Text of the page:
Conditional logistic regression models were used to calculate the ORs for prostate cancer risk by fourths of IGF-I concentration and for a doubling (log2 scale) in IGF-I concentration. Quartile cutoff points were defined by the distribution of values among the controls for all cohorts combined with the exception of Sweden, where country-specific cutoff points were used to account for the differences in absolute concentrations attributable to the IDS-iSYS immunoassay. Likelihood ratio χ2 tests for linear trend were obtained by replacing the quartiles with the logarithm of IGF-I as a continuous variable in the model.

The effects of potential confounding variables (other than those accounted for in the matched design) were examined by including additional regression terms in the conditional logistic regression model. Adjustment for height, weight, smoking, alcohol consumption, physical activity, marital status, and educational attainment made little difference to the risk estimates or their 95% confidence intervals (<10% change). However, all final models included adjustment for age at blood collection to ensure close comparability within matched sets. Separate sensitivity analyses were conducted that excluded the Umeå (Sweden) cohort (because of the different assay used for these samples), and that excluded the first 4 years of follow-up.

Likelihood ratio χ2 tests (on the basis of the difference between the χ2 values from models with and without an interaction term between the linear trend variable and the factor of interest, e.g., stage of disease) were used to examine heterogeneity of linear-trend relative risk estimates for prostate cancer associated with the logarithm of IGF-I concentration by prostate cancer stage (localized, advanced), grade (low, high), time between blood collection and diagnosis (<4, 4–7, >7 years), age at diagnosis (<65, ≥65 years), age at blood collection (<60, ≥60 years), laboratory assay (DSL-10-5600 ACTIVE ELISA, IDS-iSYS), country (including countries grouped according to a North/South latitude (i.e., Northern countries defined as Denmark, Germany, the Netherlands, Sweden, and the UK, and Southern countries defined as Greece, Italy, and Spain)], and BMI (<25, ≥25 kg/m2).

Owing to the use of incidence density sampling for the selection of controls, the ORs presented approximate the incidence rate ratios for IGF-I in relation to prostate cancer in the study cohort (5). All statistical analyses were conducted using Stata Statistical Software: Release 12 (StataCorp LP) and 2-tailed tests of statistical significance with P values below 0.05 were considered significant.

IGF-I measurements were available for 1,542 matched case–control sets: 630 from phase I and 912 from phase II. Of these, 152 were from Denmark, 383 from Germany, 40 from Greece, 145 from Italy, 50 from the Netherlands, 200 from Spain, 192 from Sweden, and 380 from the United Kingdom. The mean age at diagnosis was 65.3 years (SD, 6.5) and the median time between blood collection and diagnosis was 5.8 years (range, 1 month–12.8 years). As shown in Table 1, there were no significant differences between cases and controls according to height, BMI, smoking status, alcohol consumption, physical activity, marital status, and educational attainment. However, cases were on average slightly older at blood collection (60.12 vs. 60.10 years; P = 0.03) and lighter (79.8 vs. 80.6 kg; P = 0.04) than controls. The geometric mean IGF-I concentration was 3.8% higher in cases than in controls (20.5 vs. 19.8 nmol/L; P = 0.001). Amongst the cases with information on stage and grade of disease, there was no evidence of heterogeneity by phase of study in the proportion of cases diagnosed with localized or advanced stage disease or in the proportion of cases classified as low- or high-grade disease (Table 1).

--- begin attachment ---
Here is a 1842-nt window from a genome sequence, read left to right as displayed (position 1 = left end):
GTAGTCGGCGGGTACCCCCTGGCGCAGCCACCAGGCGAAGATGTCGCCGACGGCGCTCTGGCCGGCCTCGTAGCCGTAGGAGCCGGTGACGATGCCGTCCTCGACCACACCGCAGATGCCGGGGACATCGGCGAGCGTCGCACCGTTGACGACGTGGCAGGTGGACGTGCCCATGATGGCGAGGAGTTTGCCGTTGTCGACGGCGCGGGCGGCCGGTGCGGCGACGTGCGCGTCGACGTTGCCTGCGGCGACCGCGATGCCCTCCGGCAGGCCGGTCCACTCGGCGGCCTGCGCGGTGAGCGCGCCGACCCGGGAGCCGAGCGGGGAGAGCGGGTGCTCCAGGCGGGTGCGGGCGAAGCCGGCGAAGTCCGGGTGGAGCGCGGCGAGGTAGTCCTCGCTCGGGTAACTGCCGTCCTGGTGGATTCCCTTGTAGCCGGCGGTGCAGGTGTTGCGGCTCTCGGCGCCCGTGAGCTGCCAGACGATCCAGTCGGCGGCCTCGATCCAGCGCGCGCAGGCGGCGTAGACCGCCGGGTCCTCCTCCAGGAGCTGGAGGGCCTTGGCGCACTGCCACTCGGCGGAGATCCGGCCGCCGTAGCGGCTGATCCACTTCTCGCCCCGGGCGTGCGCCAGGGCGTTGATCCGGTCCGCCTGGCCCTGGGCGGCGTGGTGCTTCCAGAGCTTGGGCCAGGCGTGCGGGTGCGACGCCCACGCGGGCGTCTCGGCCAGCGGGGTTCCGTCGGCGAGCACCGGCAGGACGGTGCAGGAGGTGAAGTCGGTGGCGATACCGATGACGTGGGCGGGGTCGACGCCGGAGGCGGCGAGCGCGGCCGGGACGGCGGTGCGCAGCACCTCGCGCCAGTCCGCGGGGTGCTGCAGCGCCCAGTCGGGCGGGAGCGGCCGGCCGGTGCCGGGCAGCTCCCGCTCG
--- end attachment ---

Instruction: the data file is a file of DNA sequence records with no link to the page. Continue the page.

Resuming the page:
The geometric mean IGF-I concentrations according to baseline characteristics amongst the controls, with adjustment for center, age at blood collection, alcohol intake, educational attainment, BMI and batch, are shown in Table 2. IGF-I concentration was lower in older men (Ptrend <0.0001) and higher in taller (Ptrend = 0.01) and more educated men (Ptrend = 0.01). There was significant heterogeneity in IGF-I concentration by assay for the IDS-iSYS assay used for Umeå (Sweden) and DSL-10-5600 ACTIVE ELISA assay used for all other centers (Pheterogeneity <0.0001), and by country (among those assayed using the DSL-10-5600 ACTIVE ELISA), being lowest in Greece (19.5 nmol/L), and highest in the Netherlands (22.8 nmol/L; Pheterogeneity = 0.002). There was also evidence of heterogeneity in IGF-I concentration by alcohol consumption (Pheterogeneity = 0.01), weight (Pheterogeneity = 0.01), and BMI (Pheterogeneity = 0.003), although there was no evidence of a trend for these variables (Ptrend = 0.08, Ptrend = 0.40, and Ptrend = 0.34, respectively). IGF-I concentration did not vary according to smoking status or physical activity.

Table 3 shows that IGF-I concentration was significantly associated with an increased risk of prostate cancer overall. In comparison to the lowest fourth, the risk of prostate cancer in the highest fourth of IGF-I concentration was 1.69 (95% CI: 1.35, 2.13; Ptrend = 0.0002) after adjusting for age at blood collection. Further adjustment for height, weight, smoking, alcohol intake, marital status, physical activity, and educational attainment made little difference to the risk estimate (OR 1.72; 95% CI: 1.36, 2.17; Ptrend = 0.0001; results not shown in table). The OR associated with a doubling of IGF-I concentration was 1.38 (95% CI: 1.17, 1.64; Ptrend = 0.0002).